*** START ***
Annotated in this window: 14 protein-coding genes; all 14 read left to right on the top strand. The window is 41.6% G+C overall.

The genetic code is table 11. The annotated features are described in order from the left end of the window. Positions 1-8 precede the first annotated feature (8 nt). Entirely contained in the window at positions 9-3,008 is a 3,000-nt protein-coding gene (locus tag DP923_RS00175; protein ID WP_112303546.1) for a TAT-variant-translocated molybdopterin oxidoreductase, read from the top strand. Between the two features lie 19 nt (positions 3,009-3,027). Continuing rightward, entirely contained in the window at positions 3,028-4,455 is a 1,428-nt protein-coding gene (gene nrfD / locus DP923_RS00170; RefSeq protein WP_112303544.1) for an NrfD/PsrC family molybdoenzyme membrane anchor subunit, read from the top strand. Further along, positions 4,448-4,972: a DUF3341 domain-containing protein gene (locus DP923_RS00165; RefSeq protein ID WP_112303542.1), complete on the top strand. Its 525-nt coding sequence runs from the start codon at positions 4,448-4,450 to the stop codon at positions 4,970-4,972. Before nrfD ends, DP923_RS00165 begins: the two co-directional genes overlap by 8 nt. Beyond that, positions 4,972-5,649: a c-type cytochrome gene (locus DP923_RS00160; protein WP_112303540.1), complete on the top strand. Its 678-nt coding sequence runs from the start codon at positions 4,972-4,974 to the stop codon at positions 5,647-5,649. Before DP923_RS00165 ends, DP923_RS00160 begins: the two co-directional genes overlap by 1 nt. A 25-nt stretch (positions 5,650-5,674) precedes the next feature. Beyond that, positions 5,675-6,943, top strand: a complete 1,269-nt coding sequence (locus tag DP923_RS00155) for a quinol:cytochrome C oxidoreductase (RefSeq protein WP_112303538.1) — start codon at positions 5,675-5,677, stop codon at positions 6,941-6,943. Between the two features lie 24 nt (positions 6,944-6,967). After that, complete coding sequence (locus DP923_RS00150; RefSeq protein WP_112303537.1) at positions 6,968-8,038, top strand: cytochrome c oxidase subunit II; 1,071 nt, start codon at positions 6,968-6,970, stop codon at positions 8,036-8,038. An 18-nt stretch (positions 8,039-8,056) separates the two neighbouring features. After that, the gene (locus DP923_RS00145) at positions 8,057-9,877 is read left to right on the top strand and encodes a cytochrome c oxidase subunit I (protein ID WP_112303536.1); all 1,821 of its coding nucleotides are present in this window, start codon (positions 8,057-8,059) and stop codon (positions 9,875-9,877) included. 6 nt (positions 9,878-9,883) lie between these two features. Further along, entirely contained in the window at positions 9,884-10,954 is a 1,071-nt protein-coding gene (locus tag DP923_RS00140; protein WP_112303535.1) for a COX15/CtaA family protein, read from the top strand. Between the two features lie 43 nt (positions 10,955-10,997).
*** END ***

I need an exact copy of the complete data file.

Annotated in this window: 14 protein-coding genes; all 14 read left to right on the top strand. The window is 41.6% G+C overall.

The genetic code is table 11. The annotated features are described in order from the left end of the window. Positions 1-8 precede the first annotated feature (8 nt). Entirely contained in the window at positions 9-3,008 is a 3,000-nt protein-coding gene (locus tag DP923_RS00175; protein ID WP_112303546.1) for a TAT-variant-translocated molybdopterin oxidoreductase, read from the top strand. Between the two features lie 19 nt (positions 3,009-3,027). Continuing rightward, entirely contained in the window at positions 3,028-4,455 is a 1,428-nt protein-coding gene (gene nrfD / locus DP923_RS00170; RefSeq protein WP_112303544.1) for an NrfD/PsrC family molybdoenzyme membrane anchor subunit, read from the top strand. Further along, positions 4,448-4,972: a DUF3341 domain-containing protein gene (locus DP923_RS00165; RefSeq protein ID WP_112303542.1), complete on the top strand. Its 525-nt coding sequence runs from the start codon at positions 4,448-4,450 to the stop codon at positions 4,970-4,972. Before nrfD ends, DP923_RS00165 begins: the two co-directional genes overlap by 8 nt. Beyond that, positions 4,972-5,649: a c-type cytochrome gene (locus DP923_RS00160; protein WP_112303540.1), complete on the top strand. Its 678-nt coding sequence runs from the start codon at positions 4,972-4,974 to the stop codon at positions 5,647-5,649. Before DP923_RS00165 ends, DP923_RS00160 begins: the two co-directional genes overlap by 1 nt. A 25-nt stretch (positions 5,650-5,674) precedes the next feature. Beyond that, positions 5,675-6,943, top strand: a complete 1,269-nt coding sequence (locus tag DP923_RS00155) for a quinol:cytochrome C oxidoreductase (RefSeq protein WP_112303538.1) — start codon at positions 5,675-5,677, stop codon at positions 6,941-6,943. Between the two features lie 24 nt (positions 6,944-6,967). After that, complete coding sequence (locus DP923_RS00150; RefSeq protein WP_112303537.1) at positions 6,968-8,038, top strand: cytochrome c oxidase subunit II; 1,071 nt, start codon at positions 6,968-6,970, stop codon at positions 8,036-8,038. An 18-nt stretch (positions 8,039-8,056) separates the two neighbouring features. After that, the gene (locus DP923_RS00145) at positions 8,057-9,877 is read left to right on the top strand and encodes a cytochrome c oxidase subunit I (protein ID WP_112303536.1); all 1,821 of its coding nucleotides are present in this window, start codon (positions 8,057-8,059) and stop codon (positions 9,875-9,877) included. 6 nt (positions 9,878-9,883) lie between these two features. Further along, entirely contained in the window at positions 9,884-10,954 is a 1,071-nt protein-coding gene (locus tag DP923_RS00140; protein WP_112303535.1) for a COX15/CtaA family protein, read from the top strand. Between the two features lie 43 nt (positions 10,955-10,997).